MLTJ Muscles, Ligaments and Tendons Journal CIC Edizioni Internazionali 2014 April-June; 4(2): 101–105. ISSN: 2240-4554
Published online 2014 July 14.

Interception of moving objects in karate: an experimental, marker-free benchmark

Giada Romano and Davide Viggiano

Medicine and Health Sciences, University of Molise, Italy

Corresponding author: Davide Viggiano, Medicine and Health Sciences, University of Molise, Via De Sanctis, 86100 Campobasso, Italy, E-mail:


karate requires an optimal interception of the opponent’s attack. Particularly in unconstrained situations, normal, untrained, subjects solve this problem adopting rather different solutions. It is currently unknown if karate as show a more uniform selection of interception schemes due to their special training.

here we applied a 3D scanner to study the movement reproducibility of skilled karate as in a natural setup, using an unconstrained interception task. Six right handed karatekas and six controls participated to the study. 3D motion tracking data of the upper limbs were obtained using the Microsoft Kinect sensor, a real-time 3D scanner. The interception task consisted of intercepting and stopping a moving stick which was directed towards the side of the subject in two different positions (upper and lower).

the analysis of hand trajectories showed that the strategy of the movement was remarkably different between control subjects, whereas it was more uniform in karatekas. Moreover, we observed a significant difference in the variability of the interception point between control subjects and karatekas.

the results confirm the presence of individual idiosincratic behavior in interception tasks also in ecologically realistic situations, and that experience and training (as in karatekas) play an important role in the trajectory in interceptive tasks.

Keywords: motion tracking, trajectory, eye-hand coordination


In contact sports such as karate, the interception of moving objects is pivotal in a successful competition. However, the problem of a correct interception of a moving object can lead to an infinite number of solutions, because the interception can occur at any place along the trajectory of the moving object; moreover, one can use many different movements to reach the same final interception point.

Previous work showed that our brain tries to simplify the problem by limiting the possible movements of the arm. For example, shoulder and elbow joints are not really independent in their movements, and the nervous system ‘prefers’ to move them according to precise relations13. Moreover, the brain tries to adopt movements that minimize energy, smoothness and accuracy of the movement4. Specifically, rather than moving all joints, the brain modifies the position of only few joints, leaving those less relevant for successful performance unchanged5.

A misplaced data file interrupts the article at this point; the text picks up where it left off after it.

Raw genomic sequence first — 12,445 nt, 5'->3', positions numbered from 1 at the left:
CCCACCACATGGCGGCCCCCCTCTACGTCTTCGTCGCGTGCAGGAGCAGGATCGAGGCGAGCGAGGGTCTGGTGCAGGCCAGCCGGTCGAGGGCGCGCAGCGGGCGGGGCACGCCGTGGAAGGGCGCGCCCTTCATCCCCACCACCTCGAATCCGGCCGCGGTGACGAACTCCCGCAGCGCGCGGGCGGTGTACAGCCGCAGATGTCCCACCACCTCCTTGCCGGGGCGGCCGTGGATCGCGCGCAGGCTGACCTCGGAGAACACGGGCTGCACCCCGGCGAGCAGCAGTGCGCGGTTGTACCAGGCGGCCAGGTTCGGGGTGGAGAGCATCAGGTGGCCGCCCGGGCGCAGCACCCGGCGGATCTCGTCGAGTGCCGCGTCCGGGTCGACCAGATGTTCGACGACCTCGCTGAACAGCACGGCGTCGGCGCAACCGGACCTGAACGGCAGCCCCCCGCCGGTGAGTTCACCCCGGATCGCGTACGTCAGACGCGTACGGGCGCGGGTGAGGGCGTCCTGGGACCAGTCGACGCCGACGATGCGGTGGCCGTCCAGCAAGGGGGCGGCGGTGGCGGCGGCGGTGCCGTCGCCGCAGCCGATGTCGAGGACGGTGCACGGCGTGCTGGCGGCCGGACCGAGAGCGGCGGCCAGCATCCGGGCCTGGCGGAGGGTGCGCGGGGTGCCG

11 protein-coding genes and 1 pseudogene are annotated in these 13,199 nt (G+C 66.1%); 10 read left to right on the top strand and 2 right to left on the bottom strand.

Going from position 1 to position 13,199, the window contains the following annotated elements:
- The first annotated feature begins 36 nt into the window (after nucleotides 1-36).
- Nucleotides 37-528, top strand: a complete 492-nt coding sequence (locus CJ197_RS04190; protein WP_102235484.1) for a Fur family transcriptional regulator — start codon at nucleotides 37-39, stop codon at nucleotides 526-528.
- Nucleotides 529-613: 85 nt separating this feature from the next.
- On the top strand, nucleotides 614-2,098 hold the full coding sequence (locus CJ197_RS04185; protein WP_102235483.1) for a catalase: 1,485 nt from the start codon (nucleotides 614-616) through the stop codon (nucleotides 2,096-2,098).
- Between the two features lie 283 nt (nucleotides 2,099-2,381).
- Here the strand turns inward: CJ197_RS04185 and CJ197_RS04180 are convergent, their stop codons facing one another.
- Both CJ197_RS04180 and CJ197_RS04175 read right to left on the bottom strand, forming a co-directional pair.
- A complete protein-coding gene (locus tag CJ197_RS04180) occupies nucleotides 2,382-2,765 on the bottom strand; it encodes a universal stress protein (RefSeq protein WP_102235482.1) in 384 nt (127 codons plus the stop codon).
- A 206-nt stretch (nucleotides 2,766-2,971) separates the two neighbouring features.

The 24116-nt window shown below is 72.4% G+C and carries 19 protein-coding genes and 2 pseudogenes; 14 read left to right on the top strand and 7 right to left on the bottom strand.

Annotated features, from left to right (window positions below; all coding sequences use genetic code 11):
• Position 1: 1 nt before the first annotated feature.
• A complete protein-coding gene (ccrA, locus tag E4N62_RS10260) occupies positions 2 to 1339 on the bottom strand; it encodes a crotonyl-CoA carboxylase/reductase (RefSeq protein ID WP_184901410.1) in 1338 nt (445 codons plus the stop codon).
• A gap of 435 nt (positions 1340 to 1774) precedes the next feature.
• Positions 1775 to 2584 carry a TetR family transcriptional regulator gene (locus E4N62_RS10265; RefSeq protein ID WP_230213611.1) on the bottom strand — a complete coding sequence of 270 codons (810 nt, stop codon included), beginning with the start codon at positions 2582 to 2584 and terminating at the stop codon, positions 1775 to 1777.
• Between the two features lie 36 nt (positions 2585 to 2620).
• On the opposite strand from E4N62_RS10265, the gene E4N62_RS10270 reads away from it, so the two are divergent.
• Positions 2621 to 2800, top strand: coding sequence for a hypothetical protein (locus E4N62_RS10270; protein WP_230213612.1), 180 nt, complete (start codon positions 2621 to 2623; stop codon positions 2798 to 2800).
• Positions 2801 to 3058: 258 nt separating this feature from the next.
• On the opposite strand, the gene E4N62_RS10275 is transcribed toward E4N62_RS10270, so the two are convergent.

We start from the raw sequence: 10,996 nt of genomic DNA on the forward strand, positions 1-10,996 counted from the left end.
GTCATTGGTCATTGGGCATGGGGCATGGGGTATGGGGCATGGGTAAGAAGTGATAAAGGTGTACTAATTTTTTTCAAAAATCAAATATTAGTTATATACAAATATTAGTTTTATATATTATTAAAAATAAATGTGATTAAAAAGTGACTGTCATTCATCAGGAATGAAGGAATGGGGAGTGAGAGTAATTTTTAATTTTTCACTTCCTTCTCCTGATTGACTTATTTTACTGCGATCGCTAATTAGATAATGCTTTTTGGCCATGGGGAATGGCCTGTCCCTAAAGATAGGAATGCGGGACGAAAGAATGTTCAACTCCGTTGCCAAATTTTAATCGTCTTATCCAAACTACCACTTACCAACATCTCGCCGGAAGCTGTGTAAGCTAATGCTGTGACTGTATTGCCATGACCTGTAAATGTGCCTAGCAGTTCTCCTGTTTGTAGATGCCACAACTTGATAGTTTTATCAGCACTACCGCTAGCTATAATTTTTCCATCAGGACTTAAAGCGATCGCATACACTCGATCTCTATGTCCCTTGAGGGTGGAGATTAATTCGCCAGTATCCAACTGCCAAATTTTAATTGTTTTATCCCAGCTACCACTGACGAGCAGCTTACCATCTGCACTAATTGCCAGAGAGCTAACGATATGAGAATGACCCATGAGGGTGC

In general, the nervous system has to decide whether to improve:

  • the spatial accuracy of the movement (where to intercept the moving object, in a precise place), which requires slower movements, or
  • the temporal accuracy (when to intercept the moving object, in a precise instant), by increasing the velocity of the hand6.

These observations are relevant in sports sciences, and particularly in sports requiring the interception of moving objects, such as volleyball, basketball, tennis, and martial arts.

Specifically, karate as need to successfully intercept or avoid kicks or punches of the opponents.

In normal subjects it is possible to observe large inter-subject variability in the movement of the arm when intercepting an object: this is due not only to noise or level of expertise7, but also to different interception strategies and different sensorial sensitivity8,9.

In fact, a recent paper showed that, in normal subjects, the spatiotemporal control of a collision is not univocally specified by the brain, so that different subjects adopt different but equally successful solutions8. This result is extremely interesting given the necessity for karateka to optimize the trajectories both in time and space, which is expected to result in a lower variability in the movements compared to normal subjects.

Classically this problem has been addressed using motion tracking systems in laboratory situations, which may be very far from the real competitions: motion tracking systems usually require the application of reflective markers and to wear specific clothes in a specific environment.

In the present paper we explore the study of this problem in an ecologically valid situation, using a cost-effective 3D scanner which is completely marker-free and can be used in any open space. As other low cost devices10, this scanner (the Microsoft Kinect) is an interesting technology which uses patterned light to derive the depth of different segments of the human body without external markers. This device has been previously validated for postural control11, for personalization of exercises12, foot posture13, hand tracking14,15.

Here we applied this technology to the study of movement reproducibility of skilled karate as in a natural setup, using an unconstrained catching task. To this aim, we recorded upper limb kinematics using this label-free motion tracking system while the karate as executed a interception task, consisting in the interception of a human moved stick towards a target close to the subject.